Six Nations Rugby

Alexandra Carr

The Guinness Six Nations Rugby Championship is set to go ahead in February, and as a venue owner or manager you may be considering how you can encourage customers back into your pub or bar after long closures, to enjoy the excitement of the match with other fans.

Score a try with your customers during the Six Nations Rugby

Adorning the walls with the flags of the nations taking part, and offering deals on pints of the black stuff and food during the game is one way to entice the sports fans back, however have you checked that your business is correctly licensed to be showing the games – including the music used as part of the TV broadcasts?

We have put together a quick guide to keep you out of the licensing sin-bin this Six Nations Rugby.

rugby ball hero

Know your licences

Obviously, a TV licence will be required to show the games to your customers. However, sports programming uses more music than people often realise, such as in the opening and closing titles, highlights and featured sequences, as well as the advertisements during commercial breaks.  You’ll therefore usually need TheMusicLicence from PPL PRS Ltd if you’re using the television for showing sports and other programming in public.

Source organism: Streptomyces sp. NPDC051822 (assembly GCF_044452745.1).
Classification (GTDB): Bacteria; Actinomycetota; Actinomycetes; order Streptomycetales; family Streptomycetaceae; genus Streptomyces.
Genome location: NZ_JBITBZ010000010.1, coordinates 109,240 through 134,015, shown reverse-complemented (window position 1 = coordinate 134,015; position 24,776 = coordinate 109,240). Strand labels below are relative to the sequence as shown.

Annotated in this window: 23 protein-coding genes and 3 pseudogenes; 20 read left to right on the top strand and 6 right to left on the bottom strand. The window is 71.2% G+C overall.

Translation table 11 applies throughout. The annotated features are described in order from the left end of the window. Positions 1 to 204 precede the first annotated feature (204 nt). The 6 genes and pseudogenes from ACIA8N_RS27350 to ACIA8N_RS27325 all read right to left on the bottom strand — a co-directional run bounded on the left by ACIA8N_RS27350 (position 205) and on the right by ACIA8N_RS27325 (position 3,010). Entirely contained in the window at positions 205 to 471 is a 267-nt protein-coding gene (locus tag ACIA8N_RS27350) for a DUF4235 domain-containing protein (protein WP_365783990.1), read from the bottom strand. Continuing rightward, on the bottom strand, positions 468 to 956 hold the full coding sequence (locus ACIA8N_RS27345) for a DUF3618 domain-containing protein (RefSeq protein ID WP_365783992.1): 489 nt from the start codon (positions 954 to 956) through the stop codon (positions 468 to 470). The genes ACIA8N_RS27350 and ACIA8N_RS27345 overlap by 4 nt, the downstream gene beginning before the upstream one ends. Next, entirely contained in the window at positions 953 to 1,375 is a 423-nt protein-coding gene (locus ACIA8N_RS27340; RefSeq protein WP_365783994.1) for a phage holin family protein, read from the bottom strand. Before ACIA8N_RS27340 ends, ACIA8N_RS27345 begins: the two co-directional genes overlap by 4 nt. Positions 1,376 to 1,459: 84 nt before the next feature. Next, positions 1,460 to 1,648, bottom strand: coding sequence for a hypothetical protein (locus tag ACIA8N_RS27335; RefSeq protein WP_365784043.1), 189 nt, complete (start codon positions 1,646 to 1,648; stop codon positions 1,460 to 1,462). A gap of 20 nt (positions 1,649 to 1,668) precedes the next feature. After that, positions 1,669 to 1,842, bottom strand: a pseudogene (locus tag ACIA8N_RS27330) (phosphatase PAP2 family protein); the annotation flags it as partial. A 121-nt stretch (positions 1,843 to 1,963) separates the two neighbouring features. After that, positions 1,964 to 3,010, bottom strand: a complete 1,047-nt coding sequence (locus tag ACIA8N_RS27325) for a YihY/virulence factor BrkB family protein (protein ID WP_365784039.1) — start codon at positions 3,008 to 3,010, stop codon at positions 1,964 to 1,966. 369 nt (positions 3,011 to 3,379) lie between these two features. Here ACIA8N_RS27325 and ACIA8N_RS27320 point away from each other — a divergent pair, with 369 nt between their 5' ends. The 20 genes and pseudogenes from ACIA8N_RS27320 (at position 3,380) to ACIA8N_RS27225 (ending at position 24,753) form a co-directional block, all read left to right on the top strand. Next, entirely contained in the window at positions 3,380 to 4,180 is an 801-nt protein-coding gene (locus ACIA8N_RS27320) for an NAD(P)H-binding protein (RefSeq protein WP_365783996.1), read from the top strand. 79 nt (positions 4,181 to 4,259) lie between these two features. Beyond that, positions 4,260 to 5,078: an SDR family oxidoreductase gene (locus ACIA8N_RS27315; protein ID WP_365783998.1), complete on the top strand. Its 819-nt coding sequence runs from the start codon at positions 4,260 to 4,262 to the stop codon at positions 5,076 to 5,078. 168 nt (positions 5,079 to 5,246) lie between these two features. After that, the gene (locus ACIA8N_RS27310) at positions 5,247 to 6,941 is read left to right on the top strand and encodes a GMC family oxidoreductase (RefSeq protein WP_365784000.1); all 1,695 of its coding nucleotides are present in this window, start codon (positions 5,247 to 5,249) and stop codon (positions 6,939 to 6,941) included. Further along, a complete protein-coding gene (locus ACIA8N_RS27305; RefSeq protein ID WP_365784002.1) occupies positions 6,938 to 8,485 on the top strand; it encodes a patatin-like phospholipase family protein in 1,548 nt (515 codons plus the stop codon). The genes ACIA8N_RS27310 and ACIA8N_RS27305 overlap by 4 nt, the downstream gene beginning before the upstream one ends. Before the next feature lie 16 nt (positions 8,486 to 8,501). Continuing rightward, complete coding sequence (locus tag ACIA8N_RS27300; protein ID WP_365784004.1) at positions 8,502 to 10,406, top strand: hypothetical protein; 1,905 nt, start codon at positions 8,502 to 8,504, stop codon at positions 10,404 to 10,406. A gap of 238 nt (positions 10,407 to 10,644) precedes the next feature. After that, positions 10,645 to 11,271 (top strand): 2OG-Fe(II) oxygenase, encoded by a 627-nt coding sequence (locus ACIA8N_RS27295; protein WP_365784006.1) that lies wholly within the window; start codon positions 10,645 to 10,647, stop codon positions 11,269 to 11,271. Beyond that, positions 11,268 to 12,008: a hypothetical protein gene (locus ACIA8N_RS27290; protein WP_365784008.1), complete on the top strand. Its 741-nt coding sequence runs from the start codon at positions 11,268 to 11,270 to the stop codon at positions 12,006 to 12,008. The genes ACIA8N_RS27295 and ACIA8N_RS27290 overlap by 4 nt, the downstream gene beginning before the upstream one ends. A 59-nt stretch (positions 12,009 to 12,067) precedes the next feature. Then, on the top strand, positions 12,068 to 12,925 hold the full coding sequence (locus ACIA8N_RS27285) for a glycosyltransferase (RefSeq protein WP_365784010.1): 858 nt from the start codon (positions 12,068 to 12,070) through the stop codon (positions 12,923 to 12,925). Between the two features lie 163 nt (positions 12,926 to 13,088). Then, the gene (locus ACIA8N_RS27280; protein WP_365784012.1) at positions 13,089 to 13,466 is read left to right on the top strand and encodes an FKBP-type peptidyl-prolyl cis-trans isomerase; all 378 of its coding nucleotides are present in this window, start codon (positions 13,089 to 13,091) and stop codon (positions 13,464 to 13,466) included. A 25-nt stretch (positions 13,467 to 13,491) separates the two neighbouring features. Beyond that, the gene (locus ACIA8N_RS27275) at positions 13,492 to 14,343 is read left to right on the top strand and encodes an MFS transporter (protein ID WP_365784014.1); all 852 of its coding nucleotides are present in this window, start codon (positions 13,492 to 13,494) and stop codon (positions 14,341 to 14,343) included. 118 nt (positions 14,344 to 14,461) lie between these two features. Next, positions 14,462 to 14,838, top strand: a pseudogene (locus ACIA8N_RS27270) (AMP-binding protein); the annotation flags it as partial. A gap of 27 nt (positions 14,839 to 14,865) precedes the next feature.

Low Res Rugby Scrum

Why do I need a TV licence and a music licence?

A TV licence allows you to receive the broadcast signal to the television within your business. However, it does not give you permission to play or perform the music within the broadcast. 

Under the Copyright, Designs and Patents Act 1988, permission is needed from the relevant copyright holders – those people who create music – in order to play or perform music in public.

TheMusicLicence gives you that permission, for virtually all commercially released music available.

So, as you prepare to welcome sports fans back for the Six Nations Rugby, make sure you are correctly licensed to entertain and refresh your customers, from the very first try through to the final whistle!


Alexandra Carr

Alexandra Carr



Since launching in 2007, Wahaca have been at the forefront of bringing healthy, sustainable, Mexican style street food to the British market.

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